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22 August 2006 @ 10:58 pm
hello!  
this is my first post here. i really feel led to belly dance. my back ground is in burlesque, but i haven't danced professionally in 8 years and have had knee surgery due to use and bone disease. anyway, my doctors want me to exercise, and this is where God led me. but of course i have lots of questions. firstly, what are all these abbreviations for dance styles y'all are using?
i know what tribal is cause it's all over the web, and i have found a certified teacher here where i live. but i wanted to hear from you all too...thanks...
~shimmer
 
 
 
cannot make bricks without clay: veiledshes_unreal on August 23rd, 2006 04:30 am (UTC)
Welcome to the community! Shira.net has a good description of different bellydance styles on her website right here: http://shira.net/styles.htm

Unfortunately she doesn't include Turkish, Greek or Folkloric on that particular page. There's also raqs gothique, a more recent offshoot that seems to be causing a stir in some circles. So here are some other sites I found though I just googled them and didn't read over them so I'm not sure how good they are:

Turkish & Egyptian Bellydance... What's the Difference?

Tsifteteli (Greek Bellydancing)

Hahbi'Ru, a Folkloric troupe

Gothic Bellydance DVD & description - clearly focused on the tribal aspect of gothic bellydance but there are some people who want to do it as more of a "tribaret," or shiny tribal/cabaret blend (like me!)

The major differences, aside from the obvious historical and cultural ones, are in costuming and music. There are some dance steps (generally because of different traditional rhythms being used) and a general "technique" that may vary by style, for example Egyptian Oriental (or Egyptian cabaret) tends to have smaller, more controlled movements and Turkish tends to be a little more boistorous.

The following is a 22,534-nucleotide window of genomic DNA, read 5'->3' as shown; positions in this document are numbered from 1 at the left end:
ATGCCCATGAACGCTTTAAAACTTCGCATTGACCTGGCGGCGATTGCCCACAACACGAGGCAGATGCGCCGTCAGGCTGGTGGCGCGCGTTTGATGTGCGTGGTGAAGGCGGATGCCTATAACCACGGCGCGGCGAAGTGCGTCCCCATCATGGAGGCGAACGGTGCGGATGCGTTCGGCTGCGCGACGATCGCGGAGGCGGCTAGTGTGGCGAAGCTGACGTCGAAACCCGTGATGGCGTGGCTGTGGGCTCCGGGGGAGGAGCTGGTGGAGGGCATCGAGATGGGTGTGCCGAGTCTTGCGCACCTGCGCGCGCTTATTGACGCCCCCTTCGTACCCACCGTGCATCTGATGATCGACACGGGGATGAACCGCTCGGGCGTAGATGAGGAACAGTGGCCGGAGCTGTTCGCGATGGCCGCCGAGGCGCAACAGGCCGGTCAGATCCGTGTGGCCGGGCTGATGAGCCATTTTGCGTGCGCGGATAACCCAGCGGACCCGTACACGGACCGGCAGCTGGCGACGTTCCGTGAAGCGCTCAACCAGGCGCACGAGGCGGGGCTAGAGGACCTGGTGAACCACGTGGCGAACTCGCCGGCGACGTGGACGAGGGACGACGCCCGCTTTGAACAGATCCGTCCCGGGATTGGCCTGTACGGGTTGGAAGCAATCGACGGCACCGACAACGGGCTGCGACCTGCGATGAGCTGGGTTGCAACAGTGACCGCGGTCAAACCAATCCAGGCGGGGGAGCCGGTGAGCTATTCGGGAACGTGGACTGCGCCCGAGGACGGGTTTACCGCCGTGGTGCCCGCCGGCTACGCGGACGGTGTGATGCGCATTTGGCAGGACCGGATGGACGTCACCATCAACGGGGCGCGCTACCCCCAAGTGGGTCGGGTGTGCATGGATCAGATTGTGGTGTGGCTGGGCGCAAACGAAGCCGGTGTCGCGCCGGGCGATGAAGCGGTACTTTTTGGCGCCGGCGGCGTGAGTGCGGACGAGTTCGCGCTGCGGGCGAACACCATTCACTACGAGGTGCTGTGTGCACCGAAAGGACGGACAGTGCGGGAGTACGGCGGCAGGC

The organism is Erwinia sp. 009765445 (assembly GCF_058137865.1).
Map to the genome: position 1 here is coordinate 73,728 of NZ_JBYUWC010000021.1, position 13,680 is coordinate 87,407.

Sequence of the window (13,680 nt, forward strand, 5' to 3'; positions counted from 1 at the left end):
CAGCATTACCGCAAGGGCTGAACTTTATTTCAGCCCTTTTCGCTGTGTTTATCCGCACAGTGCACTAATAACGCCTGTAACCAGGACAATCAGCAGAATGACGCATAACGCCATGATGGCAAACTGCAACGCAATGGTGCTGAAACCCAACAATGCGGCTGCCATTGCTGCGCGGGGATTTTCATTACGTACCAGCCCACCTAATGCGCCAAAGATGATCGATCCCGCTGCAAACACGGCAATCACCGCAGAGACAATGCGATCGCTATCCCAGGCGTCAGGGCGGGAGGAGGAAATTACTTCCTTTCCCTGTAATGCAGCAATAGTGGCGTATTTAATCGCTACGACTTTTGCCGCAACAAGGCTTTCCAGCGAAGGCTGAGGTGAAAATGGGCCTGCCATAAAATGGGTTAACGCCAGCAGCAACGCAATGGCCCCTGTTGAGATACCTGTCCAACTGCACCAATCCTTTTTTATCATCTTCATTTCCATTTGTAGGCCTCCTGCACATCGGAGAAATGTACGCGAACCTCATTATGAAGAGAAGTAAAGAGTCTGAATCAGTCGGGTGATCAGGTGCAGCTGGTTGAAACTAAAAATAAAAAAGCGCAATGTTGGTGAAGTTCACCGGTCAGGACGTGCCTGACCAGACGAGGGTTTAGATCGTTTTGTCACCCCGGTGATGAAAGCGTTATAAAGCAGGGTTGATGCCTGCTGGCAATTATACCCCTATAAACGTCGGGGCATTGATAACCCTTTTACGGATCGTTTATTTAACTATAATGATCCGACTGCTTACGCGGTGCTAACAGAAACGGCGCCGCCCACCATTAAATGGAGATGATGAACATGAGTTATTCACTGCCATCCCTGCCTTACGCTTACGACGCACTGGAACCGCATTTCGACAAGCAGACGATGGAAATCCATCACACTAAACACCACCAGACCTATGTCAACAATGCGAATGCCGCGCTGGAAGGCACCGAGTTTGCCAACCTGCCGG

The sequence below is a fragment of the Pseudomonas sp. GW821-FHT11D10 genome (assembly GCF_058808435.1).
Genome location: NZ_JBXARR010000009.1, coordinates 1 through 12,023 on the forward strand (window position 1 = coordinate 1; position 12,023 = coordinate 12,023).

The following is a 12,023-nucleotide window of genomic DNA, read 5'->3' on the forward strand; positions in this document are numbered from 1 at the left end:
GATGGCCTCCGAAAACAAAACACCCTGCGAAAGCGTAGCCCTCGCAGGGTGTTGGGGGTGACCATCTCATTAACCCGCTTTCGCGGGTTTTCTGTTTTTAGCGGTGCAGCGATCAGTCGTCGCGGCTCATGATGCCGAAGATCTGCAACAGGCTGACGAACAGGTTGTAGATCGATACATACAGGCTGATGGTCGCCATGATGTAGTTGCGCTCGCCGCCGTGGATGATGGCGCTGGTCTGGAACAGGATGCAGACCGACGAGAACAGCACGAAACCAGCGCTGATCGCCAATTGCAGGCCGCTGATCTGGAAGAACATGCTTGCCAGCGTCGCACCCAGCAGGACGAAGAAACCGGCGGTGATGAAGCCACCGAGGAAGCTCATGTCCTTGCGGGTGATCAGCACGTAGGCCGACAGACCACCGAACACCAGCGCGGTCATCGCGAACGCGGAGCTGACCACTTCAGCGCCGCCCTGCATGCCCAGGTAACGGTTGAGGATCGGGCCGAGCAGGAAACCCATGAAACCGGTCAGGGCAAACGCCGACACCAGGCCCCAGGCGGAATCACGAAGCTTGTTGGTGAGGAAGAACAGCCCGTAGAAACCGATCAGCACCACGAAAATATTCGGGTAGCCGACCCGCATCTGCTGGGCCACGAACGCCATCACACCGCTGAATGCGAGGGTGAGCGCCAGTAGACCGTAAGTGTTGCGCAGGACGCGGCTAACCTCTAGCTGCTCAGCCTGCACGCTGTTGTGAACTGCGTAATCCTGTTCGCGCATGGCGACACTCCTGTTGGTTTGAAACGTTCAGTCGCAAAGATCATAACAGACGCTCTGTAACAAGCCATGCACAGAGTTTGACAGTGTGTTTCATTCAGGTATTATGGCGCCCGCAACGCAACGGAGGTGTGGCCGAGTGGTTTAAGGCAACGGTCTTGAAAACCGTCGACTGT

I think the best way to really tell the difference is to see if you can find dancers in action on DVD's, on movie clips online, or at performances, and just see how they move and what they wear.

shimmer_of_lightshimmer_of_gold on August 23rd, 2006 08:31 pm (UTC)
thanks
it wasn't until i got deeper into some of the community posts that i realized there was more than one style.

what about flamenco, is it related to bellydance?
@>~~>~~~caliginous on August 23rd, 2006 04:48 pm (UTC)
Not to be a wet blanket on the teacher finding, but certified doesn't necessarily mean anything yet in the bd community. there is no regulatory board, or standards of teaching accpeted as universal. There are all kinds of teachers who offer certification, some great, some as a get rich quick scam, and teachers can claim just about any kind of certification without having to put it in context.
Just go to class with your eyes open, and if something feels funny about it, find someone else.

After a quick skim of shira's descriptions (which are good) I do want to add that there are a lot of different interpretations of tribal, and what is most prevalant now as 'tribal' is a minor point of contention between ats dancers and 'tribal fusion'-namely how do you be a tribal soloist? and a lot of the 'tribal' fusion folk choreograph, which is away from the heart of tribal style, which is cue-based improv. I personally feel that tribal fusion is best classified as tribaret (a term which I feel is accurate, not derrogatory, however that again is up for debate).

You might also want to join some of the other communities here on LJ, bellydancing is rather active and geared toward all forms.

and welcome!
shimmer_of_lightshimmer_of_gold on August 23rd, 2006 08:32 pm (UTC)
yeah, i understand
i live in a small, small town, and she's the only one around for 2 hundered miles, at least that i can find. i bet our college doesn't even over belly dance, but i'll look it up. thanks!
@>~~>~~~caliginous on August 23rd, 2006 08:44 pm (UTC)
Re: yeah, i understand
ouch. hope she's a good fit for you, a bad teacher is really tough to deal with. best of luck, and there are a ton of great videos out there too when you want to expand your vocabulary!